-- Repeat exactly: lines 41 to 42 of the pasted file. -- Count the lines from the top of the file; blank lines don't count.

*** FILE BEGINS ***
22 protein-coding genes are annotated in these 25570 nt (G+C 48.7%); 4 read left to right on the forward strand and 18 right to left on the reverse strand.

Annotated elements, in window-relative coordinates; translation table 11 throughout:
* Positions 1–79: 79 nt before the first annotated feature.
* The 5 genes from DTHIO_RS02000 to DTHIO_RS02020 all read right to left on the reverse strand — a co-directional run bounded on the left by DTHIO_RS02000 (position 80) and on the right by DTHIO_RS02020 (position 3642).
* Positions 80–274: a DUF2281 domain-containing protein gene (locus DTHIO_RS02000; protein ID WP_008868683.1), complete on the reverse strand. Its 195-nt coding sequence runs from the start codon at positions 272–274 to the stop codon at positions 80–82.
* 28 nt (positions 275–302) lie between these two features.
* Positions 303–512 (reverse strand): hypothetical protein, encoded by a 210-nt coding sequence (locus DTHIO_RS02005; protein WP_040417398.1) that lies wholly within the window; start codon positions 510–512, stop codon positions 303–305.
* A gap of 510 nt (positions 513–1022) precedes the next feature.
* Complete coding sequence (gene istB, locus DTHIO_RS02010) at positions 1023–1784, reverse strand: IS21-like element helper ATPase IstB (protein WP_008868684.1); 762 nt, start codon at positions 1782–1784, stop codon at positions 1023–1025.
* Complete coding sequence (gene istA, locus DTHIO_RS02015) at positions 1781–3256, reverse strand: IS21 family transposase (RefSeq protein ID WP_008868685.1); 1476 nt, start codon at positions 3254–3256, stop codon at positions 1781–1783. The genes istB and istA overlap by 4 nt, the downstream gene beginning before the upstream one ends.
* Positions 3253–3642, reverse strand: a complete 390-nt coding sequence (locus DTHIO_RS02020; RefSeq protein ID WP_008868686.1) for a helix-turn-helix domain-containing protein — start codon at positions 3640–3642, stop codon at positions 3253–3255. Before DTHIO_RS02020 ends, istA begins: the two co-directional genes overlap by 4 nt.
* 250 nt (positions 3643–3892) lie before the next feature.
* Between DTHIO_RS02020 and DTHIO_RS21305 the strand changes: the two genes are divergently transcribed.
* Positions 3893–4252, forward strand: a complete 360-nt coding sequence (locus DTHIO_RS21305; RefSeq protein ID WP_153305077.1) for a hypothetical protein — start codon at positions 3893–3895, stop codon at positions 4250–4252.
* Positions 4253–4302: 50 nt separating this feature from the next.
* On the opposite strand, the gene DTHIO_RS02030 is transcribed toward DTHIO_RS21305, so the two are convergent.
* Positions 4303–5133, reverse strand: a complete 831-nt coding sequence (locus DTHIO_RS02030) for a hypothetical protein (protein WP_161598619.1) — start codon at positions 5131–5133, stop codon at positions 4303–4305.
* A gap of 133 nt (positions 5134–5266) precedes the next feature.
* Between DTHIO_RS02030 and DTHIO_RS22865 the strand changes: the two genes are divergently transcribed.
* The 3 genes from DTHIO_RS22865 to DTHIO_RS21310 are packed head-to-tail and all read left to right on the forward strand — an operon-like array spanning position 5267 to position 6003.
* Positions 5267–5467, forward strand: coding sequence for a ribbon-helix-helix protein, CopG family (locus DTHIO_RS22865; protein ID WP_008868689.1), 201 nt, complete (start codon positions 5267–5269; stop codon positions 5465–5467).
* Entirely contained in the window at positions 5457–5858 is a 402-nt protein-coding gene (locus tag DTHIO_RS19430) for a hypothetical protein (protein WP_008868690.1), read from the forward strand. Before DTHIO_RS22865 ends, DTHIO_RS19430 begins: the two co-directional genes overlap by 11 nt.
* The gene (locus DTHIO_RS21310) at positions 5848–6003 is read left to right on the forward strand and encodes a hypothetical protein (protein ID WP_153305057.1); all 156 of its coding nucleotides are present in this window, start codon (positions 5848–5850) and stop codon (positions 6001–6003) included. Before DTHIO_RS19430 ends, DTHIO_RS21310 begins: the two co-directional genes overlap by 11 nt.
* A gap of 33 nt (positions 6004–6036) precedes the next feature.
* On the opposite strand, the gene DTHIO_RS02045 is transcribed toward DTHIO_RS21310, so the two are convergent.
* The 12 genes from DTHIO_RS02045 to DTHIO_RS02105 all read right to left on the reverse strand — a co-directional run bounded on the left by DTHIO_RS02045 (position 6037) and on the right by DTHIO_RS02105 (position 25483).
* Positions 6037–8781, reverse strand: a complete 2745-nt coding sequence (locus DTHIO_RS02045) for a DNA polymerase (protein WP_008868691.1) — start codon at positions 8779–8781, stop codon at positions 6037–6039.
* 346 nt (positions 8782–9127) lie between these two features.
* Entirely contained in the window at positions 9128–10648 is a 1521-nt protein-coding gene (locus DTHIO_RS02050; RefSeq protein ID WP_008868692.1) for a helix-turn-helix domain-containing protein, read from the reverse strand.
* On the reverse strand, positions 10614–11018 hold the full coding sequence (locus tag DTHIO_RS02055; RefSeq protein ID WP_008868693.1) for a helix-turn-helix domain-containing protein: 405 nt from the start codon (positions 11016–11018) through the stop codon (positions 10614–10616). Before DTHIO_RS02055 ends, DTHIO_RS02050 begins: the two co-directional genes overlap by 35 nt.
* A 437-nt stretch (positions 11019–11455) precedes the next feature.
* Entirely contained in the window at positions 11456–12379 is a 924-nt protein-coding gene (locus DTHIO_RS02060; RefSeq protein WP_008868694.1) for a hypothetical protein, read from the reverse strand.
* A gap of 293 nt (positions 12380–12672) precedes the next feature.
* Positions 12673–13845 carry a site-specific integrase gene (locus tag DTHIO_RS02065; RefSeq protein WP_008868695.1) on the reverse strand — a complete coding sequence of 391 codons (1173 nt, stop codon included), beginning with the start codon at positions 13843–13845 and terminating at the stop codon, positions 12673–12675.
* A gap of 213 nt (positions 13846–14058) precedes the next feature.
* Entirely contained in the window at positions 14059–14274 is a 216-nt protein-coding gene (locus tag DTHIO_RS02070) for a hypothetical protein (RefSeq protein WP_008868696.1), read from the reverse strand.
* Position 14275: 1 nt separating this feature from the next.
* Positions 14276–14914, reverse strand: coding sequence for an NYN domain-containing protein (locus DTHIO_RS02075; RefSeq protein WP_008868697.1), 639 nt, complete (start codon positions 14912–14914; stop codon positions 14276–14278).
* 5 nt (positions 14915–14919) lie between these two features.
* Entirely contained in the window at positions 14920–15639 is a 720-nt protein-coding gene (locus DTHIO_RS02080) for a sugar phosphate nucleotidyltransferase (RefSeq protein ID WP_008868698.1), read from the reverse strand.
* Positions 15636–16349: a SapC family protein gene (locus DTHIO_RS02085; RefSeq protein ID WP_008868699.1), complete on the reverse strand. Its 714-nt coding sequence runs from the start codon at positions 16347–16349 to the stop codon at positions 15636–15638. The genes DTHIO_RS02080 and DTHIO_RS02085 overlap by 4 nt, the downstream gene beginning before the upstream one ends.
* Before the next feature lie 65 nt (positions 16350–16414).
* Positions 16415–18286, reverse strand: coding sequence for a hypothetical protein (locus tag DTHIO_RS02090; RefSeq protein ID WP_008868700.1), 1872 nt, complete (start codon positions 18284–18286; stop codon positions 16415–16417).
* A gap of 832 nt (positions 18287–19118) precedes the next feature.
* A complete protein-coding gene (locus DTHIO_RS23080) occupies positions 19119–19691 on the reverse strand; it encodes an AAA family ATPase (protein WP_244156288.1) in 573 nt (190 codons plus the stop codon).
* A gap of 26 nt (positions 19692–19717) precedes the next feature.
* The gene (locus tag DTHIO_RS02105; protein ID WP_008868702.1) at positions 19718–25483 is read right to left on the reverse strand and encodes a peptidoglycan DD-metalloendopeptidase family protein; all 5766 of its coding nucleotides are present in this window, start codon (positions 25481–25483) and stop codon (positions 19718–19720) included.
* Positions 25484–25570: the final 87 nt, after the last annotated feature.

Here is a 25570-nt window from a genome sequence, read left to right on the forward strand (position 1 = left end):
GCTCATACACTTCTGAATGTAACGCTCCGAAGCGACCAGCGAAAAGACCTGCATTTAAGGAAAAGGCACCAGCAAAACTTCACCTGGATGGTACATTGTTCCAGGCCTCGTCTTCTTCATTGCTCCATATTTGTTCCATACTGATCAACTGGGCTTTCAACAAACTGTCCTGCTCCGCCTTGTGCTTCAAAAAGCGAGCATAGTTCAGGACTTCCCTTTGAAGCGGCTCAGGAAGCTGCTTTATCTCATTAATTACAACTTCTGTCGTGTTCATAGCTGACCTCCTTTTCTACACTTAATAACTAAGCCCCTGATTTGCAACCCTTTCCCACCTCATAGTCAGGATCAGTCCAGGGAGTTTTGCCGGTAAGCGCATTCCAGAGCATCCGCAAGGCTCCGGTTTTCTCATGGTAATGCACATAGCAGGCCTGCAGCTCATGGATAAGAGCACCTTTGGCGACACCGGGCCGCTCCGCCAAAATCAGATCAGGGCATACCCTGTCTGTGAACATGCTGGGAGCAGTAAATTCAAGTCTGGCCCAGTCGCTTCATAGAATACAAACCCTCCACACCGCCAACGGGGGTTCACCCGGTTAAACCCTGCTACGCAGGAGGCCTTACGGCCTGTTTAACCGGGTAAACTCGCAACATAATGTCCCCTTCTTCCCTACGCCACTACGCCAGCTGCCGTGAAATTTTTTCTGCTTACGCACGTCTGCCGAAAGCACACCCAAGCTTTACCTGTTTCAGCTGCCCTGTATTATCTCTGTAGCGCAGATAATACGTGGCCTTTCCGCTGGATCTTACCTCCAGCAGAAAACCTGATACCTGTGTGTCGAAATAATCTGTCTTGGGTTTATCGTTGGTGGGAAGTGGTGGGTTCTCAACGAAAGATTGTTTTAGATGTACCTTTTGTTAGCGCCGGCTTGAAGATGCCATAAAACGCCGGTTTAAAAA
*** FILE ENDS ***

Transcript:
* Positions 15636–16349: a SapC family protein gene (locus DTHIO_RS02085; RefSeq protein ID WP_008868699.1), complete on the reverse strand. Its 714-nt coding sequence runs from the start codon at positions 16347–16349 to the stop codon at positions 15636–15638. The genes DTHIO_RS02080 and DTHIO_RS02085 overlap by 4 nt, the downstream gene beginning before the upstream one ends.
* Before the next feature lie 65 nt (positions 16350–16414).